I have been trying some of his tips, plus some of my own ideas, and thought I'd share them here.
The results have been very successful, and at my house we now run our air conditioner for only brief periods of time throughout the day while the other tenants in our unit blast theirs almost nonstop.
The most interesting thing I discovered is just how arbitrary the standard 72 degrees F is. I am convinced that this temperature is based on wearing a business suit, which people almost never wear in their own homes in the summer. The truth is that there is no ideal temperature.
These ways to stay cool fit into three categories: Lowering the temperature of your house, lowering your body temperature, and changing your perception so that the heat doesn't bother you so much. Not all of these steps are practical for everyone, but if you can find one or two that you can turn into habit, it can make a difference in comfort and/or in energy consumption.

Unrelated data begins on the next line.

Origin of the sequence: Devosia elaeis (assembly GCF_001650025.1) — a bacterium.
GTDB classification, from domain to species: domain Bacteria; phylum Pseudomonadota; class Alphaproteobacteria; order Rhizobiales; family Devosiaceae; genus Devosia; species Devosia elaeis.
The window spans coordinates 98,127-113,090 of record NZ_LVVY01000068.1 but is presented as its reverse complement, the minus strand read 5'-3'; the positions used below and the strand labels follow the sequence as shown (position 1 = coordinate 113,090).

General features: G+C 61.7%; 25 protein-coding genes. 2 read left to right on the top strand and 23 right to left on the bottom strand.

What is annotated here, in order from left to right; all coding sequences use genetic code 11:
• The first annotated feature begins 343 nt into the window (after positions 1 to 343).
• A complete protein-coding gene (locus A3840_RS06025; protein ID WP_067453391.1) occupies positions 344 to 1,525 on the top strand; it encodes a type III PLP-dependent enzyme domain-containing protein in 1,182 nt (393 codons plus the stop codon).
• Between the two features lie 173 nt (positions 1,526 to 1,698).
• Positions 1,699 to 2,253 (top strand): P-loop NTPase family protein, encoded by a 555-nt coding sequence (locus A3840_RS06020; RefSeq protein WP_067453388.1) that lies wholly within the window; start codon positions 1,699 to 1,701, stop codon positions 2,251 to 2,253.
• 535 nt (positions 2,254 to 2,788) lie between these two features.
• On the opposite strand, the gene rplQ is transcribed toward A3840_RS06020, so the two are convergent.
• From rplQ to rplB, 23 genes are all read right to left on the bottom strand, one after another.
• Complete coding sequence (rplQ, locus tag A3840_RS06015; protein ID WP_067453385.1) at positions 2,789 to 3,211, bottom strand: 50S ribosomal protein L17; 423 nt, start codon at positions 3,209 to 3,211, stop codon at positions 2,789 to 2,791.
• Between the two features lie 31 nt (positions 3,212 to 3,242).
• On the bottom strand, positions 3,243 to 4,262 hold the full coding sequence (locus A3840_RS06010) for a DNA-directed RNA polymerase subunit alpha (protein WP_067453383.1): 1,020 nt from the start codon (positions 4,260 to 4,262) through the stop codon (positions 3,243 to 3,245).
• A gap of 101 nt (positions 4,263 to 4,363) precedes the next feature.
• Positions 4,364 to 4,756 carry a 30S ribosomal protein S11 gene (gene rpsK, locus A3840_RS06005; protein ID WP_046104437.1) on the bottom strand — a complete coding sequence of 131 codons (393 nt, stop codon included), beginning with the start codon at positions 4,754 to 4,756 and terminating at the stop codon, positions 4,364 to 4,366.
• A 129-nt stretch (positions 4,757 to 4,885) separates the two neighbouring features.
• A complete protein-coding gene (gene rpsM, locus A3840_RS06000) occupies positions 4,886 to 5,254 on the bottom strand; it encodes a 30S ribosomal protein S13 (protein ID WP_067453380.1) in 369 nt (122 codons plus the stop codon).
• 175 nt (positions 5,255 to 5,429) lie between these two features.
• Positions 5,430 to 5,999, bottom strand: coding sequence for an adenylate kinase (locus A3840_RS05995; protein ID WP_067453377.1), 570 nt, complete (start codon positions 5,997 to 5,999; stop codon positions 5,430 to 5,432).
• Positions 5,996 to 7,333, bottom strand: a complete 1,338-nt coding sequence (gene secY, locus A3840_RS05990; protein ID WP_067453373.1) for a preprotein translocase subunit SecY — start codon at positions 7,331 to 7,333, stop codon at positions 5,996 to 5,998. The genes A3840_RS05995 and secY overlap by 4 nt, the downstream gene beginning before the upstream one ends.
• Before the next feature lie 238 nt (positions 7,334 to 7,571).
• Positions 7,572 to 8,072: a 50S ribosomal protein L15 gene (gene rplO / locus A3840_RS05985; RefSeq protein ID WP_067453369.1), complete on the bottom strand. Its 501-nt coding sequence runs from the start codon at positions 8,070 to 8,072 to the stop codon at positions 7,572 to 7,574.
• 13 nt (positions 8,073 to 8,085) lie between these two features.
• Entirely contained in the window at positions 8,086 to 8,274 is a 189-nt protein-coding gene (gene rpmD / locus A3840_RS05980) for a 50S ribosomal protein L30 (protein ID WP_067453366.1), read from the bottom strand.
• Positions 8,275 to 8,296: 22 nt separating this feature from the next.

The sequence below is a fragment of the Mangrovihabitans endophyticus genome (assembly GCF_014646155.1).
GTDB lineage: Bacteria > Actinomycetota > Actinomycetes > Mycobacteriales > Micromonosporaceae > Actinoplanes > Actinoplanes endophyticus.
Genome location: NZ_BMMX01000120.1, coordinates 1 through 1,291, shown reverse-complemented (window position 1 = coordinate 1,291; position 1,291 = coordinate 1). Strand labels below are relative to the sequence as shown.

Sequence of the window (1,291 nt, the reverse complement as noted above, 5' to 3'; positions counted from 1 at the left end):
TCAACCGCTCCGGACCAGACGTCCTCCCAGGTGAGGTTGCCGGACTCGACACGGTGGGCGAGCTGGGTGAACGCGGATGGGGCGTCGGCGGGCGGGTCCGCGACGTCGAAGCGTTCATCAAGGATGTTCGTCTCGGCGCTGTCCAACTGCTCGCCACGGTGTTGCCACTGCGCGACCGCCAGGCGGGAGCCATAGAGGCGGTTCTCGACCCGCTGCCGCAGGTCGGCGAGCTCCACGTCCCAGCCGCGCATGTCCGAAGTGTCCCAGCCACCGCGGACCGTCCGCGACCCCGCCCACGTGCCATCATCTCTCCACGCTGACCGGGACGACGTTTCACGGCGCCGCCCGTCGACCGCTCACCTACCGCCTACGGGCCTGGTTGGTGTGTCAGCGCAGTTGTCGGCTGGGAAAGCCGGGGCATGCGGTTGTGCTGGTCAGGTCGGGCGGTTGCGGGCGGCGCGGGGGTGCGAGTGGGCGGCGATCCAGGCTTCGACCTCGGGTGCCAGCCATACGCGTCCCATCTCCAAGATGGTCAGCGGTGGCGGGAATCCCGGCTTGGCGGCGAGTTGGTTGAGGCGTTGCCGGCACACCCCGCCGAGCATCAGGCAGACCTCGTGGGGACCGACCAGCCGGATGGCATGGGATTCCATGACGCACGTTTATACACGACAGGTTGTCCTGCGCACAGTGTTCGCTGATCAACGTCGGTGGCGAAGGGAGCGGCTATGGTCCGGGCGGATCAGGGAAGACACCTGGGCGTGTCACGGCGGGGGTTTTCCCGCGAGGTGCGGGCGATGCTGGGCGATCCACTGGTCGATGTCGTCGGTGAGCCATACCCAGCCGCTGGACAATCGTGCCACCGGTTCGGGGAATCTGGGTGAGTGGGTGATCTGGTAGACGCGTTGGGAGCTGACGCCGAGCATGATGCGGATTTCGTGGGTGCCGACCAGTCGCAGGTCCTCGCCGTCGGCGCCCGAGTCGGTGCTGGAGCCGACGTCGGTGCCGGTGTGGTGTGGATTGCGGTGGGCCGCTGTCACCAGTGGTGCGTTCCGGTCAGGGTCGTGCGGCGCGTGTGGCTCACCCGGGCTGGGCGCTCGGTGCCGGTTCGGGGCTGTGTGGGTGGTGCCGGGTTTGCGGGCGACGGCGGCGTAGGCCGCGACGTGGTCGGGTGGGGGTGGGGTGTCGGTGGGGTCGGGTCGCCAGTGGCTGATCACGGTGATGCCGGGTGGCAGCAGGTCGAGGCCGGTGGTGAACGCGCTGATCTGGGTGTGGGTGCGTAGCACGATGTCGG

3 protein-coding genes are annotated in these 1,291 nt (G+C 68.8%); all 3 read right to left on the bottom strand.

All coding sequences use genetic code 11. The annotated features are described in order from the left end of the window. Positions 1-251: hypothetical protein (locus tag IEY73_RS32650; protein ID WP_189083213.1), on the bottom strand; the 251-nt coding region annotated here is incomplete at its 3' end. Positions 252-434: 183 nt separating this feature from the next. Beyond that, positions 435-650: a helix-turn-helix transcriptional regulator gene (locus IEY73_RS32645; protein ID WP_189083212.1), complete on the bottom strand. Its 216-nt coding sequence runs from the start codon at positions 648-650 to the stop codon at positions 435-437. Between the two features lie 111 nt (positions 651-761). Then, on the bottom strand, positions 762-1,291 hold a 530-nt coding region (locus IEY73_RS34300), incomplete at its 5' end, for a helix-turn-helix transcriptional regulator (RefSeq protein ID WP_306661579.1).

In addition, I have listed some bonus "green" benefits on each step where they apply.
Step 1: Get naked!
I know this isn't for everyone, but its amazing how much more comfortable 80 degrees Fahrenheit feels if you're shirtless.
If you live on your own then this is no problem.
If you live with close friends or family, then wearing just your underwear is probably not a big deal either.
If you live with roommates, you can wear lighter-weight clothing like shorts, tank tops, etc. Even going barefoot helps your body eliminate heat more effectively.
In any case, you can probably wear as little clothing as you like at nighttime while you're in bed. If it feels strange at first, give it a few nights and see if you don't get used to it. While you're at it, get rid of your blanket and just sleep under a top sheet.
Wear fabrics like jersey cotton, nylon mesh or linen which don't hold onto heat.
BONUS: You will end up doing less laundry.
BONUS: Your clothes will last longer since you are spending less time wearing them and not washing them as often.
BONUS: Being naked is fun.